Plus jeune, ce passage extrait du livre Halls of the Arcanum m'avait impressionné, jusqu'à ce que je me rende compte que le tout emprunte largement de Joseph Campbell (mais bon, à quoi s'attendre d'un supplément de jeux de rôles de troisième ordre? un Goncourt?) C'est curieux de m'intéresser à des trucs à la Dan Brown, étant donné mon athéisme plutôt militant et mon dédain des adeptes des théories du Complot. Que je puisse avoir un intérêt dans un quelconque mysticisme, n'est pour moi une spiritualité et une espérance dans une certaine métaphysique qui sont des éléments communs à chaque humain, mais l'observation que chaque personne fait une recherche de sens.
Et puis, on ne devient athée par méconnaissance des religions et des spiritualités: au contraire, cet aboutissement est le résultat de plusieurs années de réflexions, de comparaisons entre les différents système de croyances, pour se rendre compte qu'une appréciation à la fois scientifique et humaniste de la réalité, basée sur le fait que les autres humains existent vraiment, est nettement préférable à n'importe quel spéculation relative à un au-delà pour lequel des gens (priant pourtant au même dieu...) se tuent depuis des millénaires.
Sans plus tarder, le passage en question:
"What did I gain from this? I have uncovered the truths behind so many events commonly overlooked, and I have learned things lost to human history. I have read the Poison Book, and have learned the secret of the White Tower. I know the truth behind the massacre of 30,000 Calvinists by the French crown on St.Bartholomew's Day. I know why the hearts and bodies of the Hapsburgs are buried separately in the Loretto Chapel. I have seen what secrets lie behind the musical notations of Allegri's Miserere, and I know the fate of the Khazars and what riddles lay locked in the stones of Notre Dame.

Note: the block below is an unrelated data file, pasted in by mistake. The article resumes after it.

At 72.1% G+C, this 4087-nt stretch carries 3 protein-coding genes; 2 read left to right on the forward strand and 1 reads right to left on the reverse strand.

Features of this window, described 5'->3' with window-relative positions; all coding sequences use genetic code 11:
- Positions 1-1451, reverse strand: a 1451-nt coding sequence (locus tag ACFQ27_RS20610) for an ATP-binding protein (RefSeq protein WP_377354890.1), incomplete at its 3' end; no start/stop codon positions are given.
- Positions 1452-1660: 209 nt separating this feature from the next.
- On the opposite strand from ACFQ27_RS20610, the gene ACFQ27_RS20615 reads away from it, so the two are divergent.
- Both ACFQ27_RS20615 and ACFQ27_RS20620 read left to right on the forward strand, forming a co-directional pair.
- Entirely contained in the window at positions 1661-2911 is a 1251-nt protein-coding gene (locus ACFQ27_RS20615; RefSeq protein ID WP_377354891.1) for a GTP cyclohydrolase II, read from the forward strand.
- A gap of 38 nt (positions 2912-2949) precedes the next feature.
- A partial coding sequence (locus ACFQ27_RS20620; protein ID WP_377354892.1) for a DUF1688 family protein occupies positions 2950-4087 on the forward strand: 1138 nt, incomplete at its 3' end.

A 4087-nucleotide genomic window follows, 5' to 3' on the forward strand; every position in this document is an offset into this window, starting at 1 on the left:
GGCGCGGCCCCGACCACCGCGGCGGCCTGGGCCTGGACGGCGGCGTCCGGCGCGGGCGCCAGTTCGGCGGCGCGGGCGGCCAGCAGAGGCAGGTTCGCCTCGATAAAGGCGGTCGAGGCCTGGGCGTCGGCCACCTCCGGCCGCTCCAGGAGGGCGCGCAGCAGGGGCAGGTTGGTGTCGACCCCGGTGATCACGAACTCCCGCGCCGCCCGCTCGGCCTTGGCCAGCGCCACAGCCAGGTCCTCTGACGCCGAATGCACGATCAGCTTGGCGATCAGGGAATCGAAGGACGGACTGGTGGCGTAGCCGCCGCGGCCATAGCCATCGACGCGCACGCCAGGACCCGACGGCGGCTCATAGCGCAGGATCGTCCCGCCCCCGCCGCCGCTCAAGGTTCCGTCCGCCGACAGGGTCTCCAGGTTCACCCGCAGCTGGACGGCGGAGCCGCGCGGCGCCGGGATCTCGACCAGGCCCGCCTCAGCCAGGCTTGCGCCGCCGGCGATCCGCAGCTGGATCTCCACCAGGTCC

How sad that it took years of study and travel, much of which proved ruinous to my health, to learn that this truth which I so eagerly sought could be found within me. The experiences which defined my life, however powerful, how utterly real and significant (and frightening in light of what contemporary man believes to be the "real world"), are meaningless. True, I have seen and understood much beyond the pale of commonly accepted world views. I have dined with magi and seen the fay folk dance by moonlight; I have learned that death is only a milepost on the highway, and not a terminus. But these experiences were ultimately tagential to my true quest.
The soul is cloaked by a lifetime of experiences and encounters which serve not to enrich this essential core of humanity, this fragment of divinity, but rather to shadow and obscure it. Only by cutting through the many layers of facades and imposed ideologies that develop through time may we come face to face with our true selves. Both the Journey and the destination can be painful, but the specific path one travels is of little import. Whether one chooses shamanic practices of tribal societies, the meditations of Orthodox monks atop Mount Athos, or the clinical processes of modern psychotherapy, the final goal is the same: to learn how to slice away the many layers beneath which the soul buried. This is a painful process, for we build these layers to protect ourselves from the truth, a truth which is more painful, at times, than fiction. "The truth hurts" is a profound statement, though it is bandied about as a trivial clichés.
I am an old man now, too old to begin another quest, and I have learned much, perhaps more than I was meant to know. Some dismiss my musings as the prattling of a doddering old fool - but they are more the fool for believing so. I will let the secrets come to me, or they are unworthy of my attention. I see new generations of scholars preparing to embark upon the Journey, and I fear for, as well as envy, them. They are about to undertake the greatest quests anyone can imagine. Though some will fall by the wayside, others may eventually achieve their goals. And some may learn, as the Sufi parable teaches us, that in all our searchings, ultimately we are the sought and Heaven the seekers."
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